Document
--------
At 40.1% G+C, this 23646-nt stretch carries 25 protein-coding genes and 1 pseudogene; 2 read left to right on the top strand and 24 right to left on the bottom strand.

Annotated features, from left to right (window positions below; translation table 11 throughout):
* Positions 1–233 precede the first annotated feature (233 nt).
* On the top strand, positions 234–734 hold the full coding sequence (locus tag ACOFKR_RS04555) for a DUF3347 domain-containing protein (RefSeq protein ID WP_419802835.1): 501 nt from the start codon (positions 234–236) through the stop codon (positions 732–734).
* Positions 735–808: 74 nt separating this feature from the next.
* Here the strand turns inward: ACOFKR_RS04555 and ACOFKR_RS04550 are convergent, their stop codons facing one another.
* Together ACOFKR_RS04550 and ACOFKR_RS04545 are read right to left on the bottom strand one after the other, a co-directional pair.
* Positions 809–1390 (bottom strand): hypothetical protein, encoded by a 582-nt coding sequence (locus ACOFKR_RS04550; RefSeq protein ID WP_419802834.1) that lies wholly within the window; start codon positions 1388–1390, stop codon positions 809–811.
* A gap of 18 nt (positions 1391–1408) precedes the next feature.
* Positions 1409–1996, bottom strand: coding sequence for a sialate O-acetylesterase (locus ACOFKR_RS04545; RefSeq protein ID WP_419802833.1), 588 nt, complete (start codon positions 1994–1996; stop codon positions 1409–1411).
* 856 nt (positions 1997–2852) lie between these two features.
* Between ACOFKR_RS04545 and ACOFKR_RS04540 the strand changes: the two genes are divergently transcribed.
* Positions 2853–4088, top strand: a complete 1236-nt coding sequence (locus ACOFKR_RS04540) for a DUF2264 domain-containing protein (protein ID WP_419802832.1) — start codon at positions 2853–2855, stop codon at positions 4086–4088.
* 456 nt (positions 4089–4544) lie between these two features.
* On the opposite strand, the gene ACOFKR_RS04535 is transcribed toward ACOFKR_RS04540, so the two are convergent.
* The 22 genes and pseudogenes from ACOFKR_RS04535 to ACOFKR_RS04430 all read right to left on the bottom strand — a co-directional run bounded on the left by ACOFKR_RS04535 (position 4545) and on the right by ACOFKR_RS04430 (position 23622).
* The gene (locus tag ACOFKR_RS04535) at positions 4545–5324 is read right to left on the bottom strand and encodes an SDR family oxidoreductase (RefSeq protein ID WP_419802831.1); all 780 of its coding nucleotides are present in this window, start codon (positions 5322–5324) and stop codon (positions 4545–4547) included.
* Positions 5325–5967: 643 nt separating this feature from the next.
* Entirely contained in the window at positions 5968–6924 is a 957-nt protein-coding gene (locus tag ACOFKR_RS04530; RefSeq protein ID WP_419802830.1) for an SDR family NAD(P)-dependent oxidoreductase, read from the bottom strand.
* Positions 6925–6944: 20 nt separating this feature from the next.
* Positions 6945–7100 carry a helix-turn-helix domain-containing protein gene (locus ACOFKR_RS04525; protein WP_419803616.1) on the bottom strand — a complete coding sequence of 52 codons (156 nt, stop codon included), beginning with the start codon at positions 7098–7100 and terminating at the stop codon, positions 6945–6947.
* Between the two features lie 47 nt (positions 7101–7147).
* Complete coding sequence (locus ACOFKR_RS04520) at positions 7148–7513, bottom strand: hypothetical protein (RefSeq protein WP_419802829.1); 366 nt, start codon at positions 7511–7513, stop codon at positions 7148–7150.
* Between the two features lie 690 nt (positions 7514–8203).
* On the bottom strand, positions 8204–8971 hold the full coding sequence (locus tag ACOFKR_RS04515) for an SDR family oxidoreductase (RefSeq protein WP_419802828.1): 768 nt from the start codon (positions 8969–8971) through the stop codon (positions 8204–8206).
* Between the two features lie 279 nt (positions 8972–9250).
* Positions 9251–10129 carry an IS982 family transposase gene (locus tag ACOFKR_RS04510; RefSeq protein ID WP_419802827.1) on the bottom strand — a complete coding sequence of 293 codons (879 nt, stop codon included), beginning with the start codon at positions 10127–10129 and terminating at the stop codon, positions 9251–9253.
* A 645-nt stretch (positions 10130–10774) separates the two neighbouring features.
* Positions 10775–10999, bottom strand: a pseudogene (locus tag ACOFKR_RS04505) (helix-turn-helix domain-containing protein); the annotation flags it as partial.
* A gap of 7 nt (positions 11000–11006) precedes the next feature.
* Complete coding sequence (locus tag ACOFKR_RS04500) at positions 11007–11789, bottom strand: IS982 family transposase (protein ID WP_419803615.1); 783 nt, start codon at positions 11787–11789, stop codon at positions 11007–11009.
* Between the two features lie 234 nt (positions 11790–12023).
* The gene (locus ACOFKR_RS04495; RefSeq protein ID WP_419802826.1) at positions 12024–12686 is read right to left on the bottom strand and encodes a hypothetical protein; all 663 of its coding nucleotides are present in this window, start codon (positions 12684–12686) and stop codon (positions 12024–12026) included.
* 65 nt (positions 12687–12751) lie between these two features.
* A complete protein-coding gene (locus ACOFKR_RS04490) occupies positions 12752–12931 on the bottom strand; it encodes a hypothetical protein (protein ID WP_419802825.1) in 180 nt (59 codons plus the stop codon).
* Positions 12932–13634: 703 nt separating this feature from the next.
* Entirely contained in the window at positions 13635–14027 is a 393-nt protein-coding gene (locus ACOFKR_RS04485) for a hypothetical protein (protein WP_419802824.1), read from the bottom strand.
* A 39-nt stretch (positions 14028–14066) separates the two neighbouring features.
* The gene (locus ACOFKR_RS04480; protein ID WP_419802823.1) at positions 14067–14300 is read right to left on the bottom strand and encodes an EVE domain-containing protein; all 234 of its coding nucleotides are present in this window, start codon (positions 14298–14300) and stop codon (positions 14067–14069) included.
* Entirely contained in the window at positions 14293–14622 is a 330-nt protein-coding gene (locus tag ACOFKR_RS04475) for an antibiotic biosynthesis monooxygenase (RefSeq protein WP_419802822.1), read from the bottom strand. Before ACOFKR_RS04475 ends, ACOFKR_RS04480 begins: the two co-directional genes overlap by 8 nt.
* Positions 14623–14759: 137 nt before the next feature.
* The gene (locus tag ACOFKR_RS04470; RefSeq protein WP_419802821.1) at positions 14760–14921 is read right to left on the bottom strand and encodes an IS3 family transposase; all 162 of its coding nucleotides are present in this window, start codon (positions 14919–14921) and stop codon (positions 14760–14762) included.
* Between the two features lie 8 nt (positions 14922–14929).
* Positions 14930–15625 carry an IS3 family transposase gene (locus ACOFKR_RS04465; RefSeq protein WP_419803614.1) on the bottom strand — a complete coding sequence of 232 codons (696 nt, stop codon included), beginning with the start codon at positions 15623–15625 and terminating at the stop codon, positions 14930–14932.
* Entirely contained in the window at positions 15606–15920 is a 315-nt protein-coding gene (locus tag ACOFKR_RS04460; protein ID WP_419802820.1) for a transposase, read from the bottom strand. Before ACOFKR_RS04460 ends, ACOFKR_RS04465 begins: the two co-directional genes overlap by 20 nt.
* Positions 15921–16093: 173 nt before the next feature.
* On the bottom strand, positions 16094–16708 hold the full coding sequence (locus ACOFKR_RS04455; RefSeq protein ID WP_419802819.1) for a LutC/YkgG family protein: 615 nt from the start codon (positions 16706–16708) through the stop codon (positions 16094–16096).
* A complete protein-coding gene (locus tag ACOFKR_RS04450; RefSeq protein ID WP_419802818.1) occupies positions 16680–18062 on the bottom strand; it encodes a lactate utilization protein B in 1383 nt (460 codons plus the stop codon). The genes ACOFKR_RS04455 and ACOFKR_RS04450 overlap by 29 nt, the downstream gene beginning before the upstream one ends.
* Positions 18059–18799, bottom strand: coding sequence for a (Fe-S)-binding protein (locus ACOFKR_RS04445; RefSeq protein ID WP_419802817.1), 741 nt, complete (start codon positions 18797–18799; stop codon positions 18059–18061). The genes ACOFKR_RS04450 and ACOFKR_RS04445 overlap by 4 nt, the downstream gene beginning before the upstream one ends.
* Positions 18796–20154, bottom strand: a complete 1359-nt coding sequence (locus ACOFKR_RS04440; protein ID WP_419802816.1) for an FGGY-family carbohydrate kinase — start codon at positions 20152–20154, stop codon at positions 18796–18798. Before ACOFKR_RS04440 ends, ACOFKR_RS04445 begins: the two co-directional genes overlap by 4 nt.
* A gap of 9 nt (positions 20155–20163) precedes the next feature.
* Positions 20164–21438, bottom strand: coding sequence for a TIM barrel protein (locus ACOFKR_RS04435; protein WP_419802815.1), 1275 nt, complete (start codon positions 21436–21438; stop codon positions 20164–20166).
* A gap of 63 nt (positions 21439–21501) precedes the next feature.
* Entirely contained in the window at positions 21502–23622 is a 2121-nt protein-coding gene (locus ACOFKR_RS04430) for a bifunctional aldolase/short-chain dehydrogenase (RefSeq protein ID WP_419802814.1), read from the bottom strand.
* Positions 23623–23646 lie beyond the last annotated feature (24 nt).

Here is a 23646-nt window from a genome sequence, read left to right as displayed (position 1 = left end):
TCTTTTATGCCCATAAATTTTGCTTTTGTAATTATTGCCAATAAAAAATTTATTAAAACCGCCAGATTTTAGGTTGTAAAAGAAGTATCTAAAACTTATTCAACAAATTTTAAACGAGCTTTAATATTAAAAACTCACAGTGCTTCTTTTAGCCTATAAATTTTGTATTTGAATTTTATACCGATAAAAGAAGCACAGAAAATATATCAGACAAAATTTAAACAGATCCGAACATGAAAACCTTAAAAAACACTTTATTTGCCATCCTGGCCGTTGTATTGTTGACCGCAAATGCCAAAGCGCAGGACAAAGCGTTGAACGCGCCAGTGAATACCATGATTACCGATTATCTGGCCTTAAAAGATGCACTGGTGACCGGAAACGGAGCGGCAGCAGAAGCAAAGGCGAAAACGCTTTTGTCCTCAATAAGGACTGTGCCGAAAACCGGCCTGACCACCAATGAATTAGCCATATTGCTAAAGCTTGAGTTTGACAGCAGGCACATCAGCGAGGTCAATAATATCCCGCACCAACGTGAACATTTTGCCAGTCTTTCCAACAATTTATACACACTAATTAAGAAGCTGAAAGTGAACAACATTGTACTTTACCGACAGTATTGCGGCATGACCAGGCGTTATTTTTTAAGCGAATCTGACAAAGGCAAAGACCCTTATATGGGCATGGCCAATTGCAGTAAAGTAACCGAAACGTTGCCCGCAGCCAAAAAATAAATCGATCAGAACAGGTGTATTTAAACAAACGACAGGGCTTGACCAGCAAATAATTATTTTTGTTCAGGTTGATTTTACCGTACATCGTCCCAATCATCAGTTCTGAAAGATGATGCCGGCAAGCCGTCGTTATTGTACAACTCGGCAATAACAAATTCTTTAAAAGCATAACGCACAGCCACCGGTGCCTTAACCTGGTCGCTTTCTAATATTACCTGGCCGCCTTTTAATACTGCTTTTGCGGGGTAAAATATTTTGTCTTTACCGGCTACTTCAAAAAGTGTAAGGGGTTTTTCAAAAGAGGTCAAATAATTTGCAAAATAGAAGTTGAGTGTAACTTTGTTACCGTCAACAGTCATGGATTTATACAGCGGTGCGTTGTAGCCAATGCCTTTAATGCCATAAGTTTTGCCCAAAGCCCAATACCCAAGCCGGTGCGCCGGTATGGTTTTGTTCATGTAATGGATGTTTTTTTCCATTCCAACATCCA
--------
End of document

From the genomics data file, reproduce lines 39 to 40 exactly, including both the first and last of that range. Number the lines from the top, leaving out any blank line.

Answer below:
* The gene (locus ACOFKR_RS04480; protein ID WP_419802823.1) at positions 14067–14300 is read right to left on the bottom strand and encodes an EVE domain-containing protein; all 234 of its coding nucleotides are present in this window, start codon (positions 14298–14300) and stop codon (positions 14067–14069) included.
* Entirely contained in the window at positions 14293–14622 is a 330-nt protein-coding gene (locus tag ACOFKR_RS04475) for an antibiotic biosynthesis monooxygenase (RefSeq protein WP_419802822.1), read from the bottom strand. Before ACOFKR_RS04475 ends, ACOFKR_RS04480 begins: the two co-directional genes overlap by 8 nt.